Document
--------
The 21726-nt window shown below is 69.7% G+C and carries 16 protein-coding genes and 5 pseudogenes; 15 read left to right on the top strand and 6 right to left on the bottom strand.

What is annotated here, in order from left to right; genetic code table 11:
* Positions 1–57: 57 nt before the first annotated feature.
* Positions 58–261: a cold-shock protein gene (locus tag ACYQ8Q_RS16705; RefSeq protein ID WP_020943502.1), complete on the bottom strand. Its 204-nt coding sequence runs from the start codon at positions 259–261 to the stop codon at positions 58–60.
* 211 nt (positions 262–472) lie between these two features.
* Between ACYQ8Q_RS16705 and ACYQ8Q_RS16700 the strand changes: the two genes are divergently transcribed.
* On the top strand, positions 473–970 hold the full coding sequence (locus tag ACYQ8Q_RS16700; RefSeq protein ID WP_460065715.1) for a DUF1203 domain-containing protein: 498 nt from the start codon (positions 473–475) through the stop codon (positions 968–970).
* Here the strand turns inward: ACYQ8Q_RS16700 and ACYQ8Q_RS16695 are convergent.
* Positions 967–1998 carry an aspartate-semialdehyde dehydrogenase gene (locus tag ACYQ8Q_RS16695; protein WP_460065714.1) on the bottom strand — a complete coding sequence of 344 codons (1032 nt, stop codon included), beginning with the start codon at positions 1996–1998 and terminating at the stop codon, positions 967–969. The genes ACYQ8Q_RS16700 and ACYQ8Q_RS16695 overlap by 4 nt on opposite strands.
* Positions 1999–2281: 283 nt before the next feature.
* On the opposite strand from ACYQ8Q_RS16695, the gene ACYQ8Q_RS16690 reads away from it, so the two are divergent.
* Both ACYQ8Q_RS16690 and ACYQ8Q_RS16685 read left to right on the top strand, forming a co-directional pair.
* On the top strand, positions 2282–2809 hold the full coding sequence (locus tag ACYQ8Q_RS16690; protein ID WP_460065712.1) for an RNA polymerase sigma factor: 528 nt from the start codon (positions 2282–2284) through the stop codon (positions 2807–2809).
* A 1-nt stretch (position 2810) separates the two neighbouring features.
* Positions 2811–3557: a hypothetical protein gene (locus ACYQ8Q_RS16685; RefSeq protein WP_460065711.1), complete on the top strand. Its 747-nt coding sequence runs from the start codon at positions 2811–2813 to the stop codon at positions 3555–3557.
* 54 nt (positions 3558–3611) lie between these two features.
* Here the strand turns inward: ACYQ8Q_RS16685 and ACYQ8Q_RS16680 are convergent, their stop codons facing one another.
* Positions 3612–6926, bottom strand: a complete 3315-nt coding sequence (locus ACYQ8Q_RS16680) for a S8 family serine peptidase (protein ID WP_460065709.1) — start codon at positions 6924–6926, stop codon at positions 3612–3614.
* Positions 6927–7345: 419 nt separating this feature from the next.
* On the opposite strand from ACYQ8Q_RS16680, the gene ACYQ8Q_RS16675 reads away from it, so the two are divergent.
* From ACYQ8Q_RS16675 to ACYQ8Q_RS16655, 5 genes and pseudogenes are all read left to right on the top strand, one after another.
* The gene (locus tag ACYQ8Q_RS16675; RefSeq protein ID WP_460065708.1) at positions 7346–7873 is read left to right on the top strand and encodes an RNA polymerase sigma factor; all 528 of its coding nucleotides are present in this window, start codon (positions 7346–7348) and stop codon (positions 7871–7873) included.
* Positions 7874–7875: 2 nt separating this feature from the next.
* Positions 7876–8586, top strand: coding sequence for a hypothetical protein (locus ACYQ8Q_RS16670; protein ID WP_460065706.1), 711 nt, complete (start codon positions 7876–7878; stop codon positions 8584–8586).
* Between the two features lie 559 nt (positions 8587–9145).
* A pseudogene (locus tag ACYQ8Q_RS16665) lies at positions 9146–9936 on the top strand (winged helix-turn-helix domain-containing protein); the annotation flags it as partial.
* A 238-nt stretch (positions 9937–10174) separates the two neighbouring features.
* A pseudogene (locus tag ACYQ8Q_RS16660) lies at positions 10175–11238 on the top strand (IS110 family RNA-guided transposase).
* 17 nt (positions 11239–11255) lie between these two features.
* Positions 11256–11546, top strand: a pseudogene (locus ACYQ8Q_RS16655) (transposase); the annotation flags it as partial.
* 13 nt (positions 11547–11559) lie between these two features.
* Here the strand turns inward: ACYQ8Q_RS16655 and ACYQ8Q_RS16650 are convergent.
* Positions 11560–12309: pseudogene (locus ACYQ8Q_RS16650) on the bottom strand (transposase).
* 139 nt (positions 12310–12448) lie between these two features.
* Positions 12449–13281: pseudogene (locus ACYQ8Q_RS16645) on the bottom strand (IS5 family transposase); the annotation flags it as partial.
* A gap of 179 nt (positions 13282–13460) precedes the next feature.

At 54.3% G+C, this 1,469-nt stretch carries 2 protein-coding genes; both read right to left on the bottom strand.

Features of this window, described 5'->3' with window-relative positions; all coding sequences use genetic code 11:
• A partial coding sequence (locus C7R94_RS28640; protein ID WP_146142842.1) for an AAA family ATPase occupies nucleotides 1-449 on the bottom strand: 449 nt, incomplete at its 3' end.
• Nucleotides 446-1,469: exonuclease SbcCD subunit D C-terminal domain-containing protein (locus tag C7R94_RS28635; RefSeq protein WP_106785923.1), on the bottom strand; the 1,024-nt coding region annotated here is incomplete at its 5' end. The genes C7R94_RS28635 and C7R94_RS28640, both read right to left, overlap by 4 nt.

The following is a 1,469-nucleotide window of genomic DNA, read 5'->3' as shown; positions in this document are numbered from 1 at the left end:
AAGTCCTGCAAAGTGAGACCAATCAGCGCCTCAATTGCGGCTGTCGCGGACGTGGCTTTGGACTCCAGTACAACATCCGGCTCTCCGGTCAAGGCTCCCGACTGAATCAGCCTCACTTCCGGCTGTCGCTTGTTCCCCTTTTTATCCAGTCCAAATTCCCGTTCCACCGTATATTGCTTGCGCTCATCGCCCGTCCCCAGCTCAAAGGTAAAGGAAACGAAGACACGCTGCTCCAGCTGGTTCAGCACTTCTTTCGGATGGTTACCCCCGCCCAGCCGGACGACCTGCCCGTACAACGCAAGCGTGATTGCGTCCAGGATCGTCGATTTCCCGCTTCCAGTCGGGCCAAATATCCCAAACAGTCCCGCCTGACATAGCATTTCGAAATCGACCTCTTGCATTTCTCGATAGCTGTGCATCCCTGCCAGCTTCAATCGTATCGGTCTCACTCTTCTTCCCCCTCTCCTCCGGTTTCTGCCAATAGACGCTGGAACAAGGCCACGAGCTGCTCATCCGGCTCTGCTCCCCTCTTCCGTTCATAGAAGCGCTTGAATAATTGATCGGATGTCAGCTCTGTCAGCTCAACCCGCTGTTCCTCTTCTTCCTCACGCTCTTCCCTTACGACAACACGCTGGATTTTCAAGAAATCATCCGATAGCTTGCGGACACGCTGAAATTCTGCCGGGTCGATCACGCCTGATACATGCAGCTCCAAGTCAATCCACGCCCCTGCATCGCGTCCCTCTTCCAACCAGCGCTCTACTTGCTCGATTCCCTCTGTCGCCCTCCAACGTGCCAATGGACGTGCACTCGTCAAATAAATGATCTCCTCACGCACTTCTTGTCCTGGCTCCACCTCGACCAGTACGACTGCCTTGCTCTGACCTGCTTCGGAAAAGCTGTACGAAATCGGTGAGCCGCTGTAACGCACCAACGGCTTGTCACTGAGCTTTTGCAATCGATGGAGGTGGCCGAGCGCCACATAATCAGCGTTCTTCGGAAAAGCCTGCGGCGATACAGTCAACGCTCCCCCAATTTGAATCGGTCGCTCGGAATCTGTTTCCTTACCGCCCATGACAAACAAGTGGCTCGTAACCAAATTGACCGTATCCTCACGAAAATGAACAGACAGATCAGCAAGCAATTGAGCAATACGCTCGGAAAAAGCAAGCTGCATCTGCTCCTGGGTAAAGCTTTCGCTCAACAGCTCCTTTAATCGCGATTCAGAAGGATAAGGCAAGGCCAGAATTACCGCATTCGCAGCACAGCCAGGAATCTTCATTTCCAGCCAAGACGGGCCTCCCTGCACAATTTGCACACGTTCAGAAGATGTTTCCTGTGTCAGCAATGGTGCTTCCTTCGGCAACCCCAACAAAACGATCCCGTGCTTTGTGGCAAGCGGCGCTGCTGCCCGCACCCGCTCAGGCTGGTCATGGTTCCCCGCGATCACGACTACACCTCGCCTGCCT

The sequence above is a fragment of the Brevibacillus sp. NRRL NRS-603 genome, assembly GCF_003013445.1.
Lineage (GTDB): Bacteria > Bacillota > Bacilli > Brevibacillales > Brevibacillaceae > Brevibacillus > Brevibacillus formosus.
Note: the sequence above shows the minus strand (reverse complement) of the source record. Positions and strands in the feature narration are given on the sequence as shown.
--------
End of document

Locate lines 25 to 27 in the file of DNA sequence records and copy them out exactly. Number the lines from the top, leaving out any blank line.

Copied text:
* Between the two features lie 559 nt (positions 8587–9145).
* A pseudogene (locus tag ACYQ8Q_RS16665) lies at positions 9146–9936 on the top strand (winged helix-turn-helix domain-containing protein); the annotation flags it as partial.
* A 238-nt stretch (positions 9937–10174) separates the two neighbouring features.